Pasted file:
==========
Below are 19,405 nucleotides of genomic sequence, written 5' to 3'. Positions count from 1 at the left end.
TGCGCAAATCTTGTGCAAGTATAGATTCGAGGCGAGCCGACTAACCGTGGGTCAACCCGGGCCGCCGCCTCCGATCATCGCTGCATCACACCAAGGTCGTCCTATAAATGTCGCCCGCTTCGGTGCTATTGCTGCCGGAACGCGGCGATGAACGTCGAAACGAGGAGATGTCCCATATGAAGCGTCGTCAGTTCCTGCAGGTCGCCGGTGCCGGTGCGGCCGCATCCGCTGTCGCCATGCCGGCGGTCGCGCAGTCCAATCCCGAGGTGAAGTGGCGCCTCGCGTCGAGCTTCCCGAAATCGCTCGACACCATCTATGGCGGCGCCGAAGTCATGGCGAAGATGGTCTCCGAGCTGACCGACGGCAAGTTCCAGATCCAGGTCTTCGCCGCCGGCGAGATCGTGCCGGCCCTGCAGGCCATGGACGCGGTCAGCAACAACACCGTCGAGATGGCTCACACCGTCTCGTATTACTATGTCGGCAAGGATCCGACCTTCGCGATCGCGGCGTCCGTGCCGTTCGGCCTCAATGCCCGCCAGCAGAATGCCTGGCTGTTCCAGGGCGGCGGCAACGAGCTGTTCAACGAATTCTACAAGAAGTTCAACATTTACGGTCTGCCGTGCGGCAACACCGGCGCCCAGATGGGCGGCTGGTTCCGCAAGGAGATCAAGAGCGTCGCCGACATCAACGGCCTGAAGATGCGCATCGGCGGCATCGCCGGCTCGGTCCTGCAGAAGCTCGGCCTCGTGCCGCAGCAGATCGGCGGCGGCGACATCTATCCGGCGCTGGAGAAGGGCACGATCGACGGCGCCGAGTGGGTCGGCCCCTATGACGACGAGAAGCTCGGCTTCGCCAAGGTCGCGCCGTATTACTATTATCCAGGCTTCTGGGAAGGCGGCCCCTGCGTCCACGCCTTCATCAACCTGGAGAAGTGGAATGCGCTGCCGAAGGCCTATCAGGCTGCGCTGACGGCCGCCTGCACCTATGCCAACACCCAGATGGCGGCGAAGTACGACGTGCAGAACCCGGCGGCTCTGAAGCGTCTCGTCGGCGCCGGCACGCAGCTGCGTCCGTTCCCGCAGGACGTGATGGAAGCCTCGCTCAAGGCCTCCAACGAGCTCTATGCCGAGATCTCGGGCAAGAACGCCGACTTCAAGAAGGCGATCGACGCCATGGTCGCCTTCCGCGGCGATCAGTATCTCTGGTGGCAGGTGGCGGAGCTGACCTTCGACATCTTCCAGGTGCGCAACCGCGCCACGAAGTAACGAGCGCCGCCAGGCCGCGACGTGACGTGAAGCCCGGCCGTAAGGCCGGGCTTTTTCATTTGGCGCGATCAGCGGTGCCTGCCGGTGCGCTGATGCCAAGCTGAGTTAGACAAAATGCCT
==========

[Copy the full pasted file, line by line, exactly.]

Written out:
Below are 19,405 nucleotides of genomic sequence, written 5' to 3'. Positions count from 1 at the left end.
TGCGCAAATCTTGTGCAAGTATAGATTCGAGGCGAGCCGACTAACCGTGGGTCAACCCGGGCCGCCGCCTCCGATCATCGCTGCATCACACCAAGGTCGTCCTATAAATGTCGCCCGCTTCGGTGCTATTGCTGCCGGAACGCGGCGATGAACGTCGAAACGAGGAGATGTCCCATATGAAGCGTCGTCAGTTCCTGCAGGTCGCCGGTGCCGGTGCGGCCGCATCCGCTGTCGCCATGCCGGCGGTCGCGCAGTCCAATCCCGAGGTGAAGTGGCGCCTCGCGTCGAGCTTCCCGAAATCGCTCGACACCATCTATGGCGGCGCCGAAGTCATGGCGAAGATGGTCTCCGAGCTGACCGACGGCAAGTTCCAGATCCAGGTCTTCGCCGCCGGCGAGATCGTGCCGGCCCTGCAGGCCATGGACGCGGTCAGCAACAACACCGTCGAGATGGCTCACACCGTCTCGTATTACTATGTCGGCAAGGATCCGACCTTCGCGATCGCGGCGTCCGTGCCGTTCGGCCTCAATGCCCGCCAGCAGAATGCCTGGCTGTTCCAGGGCGGCGGCAACGAGCTGTTCAACGAATTCTACAAGAAGTTCAACATTTACGGTCTGCCGTGCGGCAACACCGGCGCCCAGATGGGCGGCTGGTTCCGCAAGGAGATCAAGAGCGTCGCCGACATCAACGGCCTGAAGATGCGCATCGGCGGCATCGCCGGCTCGGTCCTGCAGAAGCTCGGCCTCGTGCCGCAGCAGATCGGCGGCGGCGACATCTATCCGGCGCTGGAGAAGGGCACGATCGACGGCGCCGAGTGGGTCGGCCCCTATGACGACGAGAAGCTCGGCTTCGCCAAGGTCGCGCCGTATTACTATTATCCAGGCTTCTGGGAAGGCGGCCCCTGCGTCCACGCCTTCATCAACCTGGAGAAGTGGAATGCGCTGCCGAAGGCCTATCAGGCTGCGCTGACGGCCGCCTGCACCTATGCCAACACCCAGATGGCGGCGAAGTACGACGTGCAGAACCCGGCGGCTCTGAAGCGTCTCGTCGGCGCCGGCACGCAGCTGCGTCCGTTCCCGCAGGACGTGATGGAAGCCTCGCTCAAGGCCTCCAACGAGCTCTATGCCGAGATCTCGGGCAAGAACGCCGACTTCAAGAAGGCGATCGACGCCATGGTCGCCTTCCGCGGCGATCAGTATCTCTGGTGGCAGGTGGCGGAGCTGACCTTCGACATCTTCCAGGTGCGCAACCGCGCCACGAAGTAACGAGCGCCGCCAGGCCGCGACGTGACGTGAAGCCCGGCCGTAAGGCCGGGCTTTTTCATTTGGCGCGATCAGCGGTGCCTGCCGGTGCGCTGATGCCAAGCTGAGTTAGACAAAATGCCT